After the last dose, which would be about six to 12 hours, withdrawal symptoms will show. Patients will experience difficulties in sleeping, mental symptoms like anxiety and depression will start, and nausea and gastrointestinal issues will develop, to name a few.

During this stage, you must provide support right from the beginning. This way, the patient will feel cared for and supported, seeing as this journey can be extremely difficult for most people.

Stage 2: The Rebound

One to four days after the last dose, the psychological effects will intensify at this stage. Because of this, patients may experience rebound systems since their symptoms will start to get worse.

Stage 3: Going Downward

After the difficult period of the rebound stage, the symptoms will start to lessen on day five up to the fourteenth day. While anxiety and insomnia are still prevalent, other physical side effects have lessened. Not only that, but patients will also start to feel better around this stage; although not at their best yet, they are starting to feel more motivated at this stage.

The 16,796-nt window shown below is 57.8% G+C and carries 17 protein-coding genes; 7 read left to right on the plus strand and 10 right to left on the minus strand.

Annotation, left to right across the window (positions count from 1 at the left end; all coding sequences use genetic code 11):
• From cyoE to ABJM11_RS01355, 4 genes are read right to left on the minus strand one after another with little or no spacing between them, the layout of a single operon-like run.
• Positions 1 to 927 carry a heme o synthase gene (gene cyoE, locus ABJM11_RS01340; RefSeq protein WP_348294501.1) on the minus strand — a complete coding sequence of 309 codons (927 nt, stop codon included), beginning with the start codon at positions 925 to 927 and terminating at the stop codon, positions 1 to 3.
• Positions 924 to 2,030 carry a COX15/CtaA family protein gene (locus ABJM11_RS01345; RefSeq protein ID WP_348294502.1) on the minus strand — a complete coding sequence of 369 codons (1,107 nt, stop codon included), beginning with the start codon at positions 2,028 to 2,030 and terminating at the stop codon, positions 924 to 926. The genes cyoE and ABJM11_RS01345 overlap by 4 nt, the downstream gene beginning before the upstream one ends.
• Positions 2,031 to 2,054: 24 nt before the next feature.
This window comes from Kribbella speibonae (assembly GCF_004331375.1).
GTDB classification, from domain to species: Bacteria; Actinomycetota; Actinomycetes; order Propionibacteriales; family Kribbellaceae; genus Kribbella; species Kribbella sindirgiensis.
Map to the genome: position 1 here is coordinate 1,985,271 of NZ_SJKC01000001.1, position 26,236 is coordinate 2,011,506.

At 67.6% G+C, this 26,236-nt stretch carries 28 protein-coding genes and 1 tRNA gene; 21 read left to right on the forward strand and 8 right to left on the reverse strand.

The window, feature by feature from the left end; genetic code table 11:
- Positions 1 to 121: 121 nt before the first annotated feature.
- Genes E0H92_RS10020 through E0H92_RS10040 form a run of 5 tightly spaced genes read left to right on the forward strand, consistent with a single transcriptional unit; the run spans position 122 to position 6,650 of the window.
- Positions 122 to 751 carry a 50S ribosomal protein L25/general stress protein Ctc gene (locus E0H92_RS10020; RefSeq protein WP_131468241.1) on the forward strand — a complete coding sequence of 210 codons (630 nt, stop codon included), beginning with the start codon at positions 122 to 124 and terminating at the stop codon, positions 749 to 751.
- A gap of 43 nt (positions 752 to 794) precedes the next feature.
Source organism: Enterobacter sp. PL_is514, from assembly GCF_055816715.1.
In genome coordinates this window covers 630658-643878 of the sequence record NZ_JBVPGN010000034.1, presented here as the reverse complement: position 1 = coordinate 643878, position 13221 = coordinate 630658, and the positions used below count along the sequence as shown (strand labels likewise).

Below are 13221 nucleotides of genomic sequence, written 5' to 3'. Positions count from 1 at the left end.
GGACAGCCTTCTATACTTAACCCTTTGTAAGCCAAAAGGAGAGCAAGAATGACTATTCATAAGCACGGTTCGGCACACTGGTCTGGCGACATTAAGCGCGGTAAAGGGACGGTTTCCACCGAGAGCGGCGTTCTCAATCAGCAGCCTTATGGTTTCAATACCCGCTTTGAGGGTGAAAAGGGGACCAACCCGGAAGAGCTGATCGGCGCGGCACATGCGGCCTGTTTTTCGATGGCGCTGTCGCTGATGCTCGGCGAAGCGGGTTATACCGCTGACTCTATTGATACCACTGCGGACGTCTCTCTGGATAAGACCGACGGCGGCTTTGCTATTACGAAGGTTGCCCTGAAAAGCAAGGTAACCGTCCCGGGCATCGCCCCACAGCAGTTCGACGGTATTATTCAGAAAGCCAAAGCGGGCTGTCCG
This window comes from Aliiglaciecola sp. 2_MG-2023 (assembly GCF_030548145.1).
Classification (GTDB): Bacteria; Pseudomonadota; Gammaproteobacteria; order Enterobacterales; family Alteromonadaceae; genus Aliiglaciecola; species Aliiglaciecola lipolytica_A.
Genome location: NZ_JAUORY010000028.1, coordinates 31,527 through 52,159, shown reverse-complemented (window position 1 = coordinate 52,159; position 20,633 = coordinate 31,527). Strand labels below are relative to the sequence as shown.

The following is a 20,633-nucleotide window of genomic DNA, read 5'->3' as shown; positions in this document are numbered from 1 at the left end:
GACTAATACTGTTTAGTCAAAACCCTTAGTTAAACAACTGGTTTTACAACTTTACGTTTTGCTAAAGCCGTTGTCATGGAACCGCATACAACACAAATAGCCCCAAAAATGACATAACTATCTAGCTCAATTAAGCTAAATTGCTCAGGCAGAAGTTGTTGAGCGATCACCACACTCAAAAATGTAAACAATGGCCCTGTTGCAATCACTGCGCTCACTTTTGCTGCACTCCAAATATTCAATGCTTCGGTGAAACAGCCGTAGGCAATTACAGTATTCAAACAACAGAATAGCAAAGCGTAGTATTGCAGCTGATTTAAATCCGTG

Stage 4: The Final Stage

In most cases, the patient’s body will be free of the drug, and they will be able to undergo therapy and counseling to help them through the rest of the withdrawal process. They will be monitored to ensure they are on the right track to recovery. However, you should note that this journey will take a while for some people.

Also, it’s important to note that some people have reported mood symptoms for a few weeks and gastrointestinal symptoms.

How Long Do Withdrawals Last and How Long Does It Stay In Your System?

As for the timeline for withdrawal, it can be very different for every person. Some can experience it for a few days, while some can experience it for a few weeks. However, the general timeline for a complete withdrawal from Xanax will take about three to four weeks, not including the detoxification period.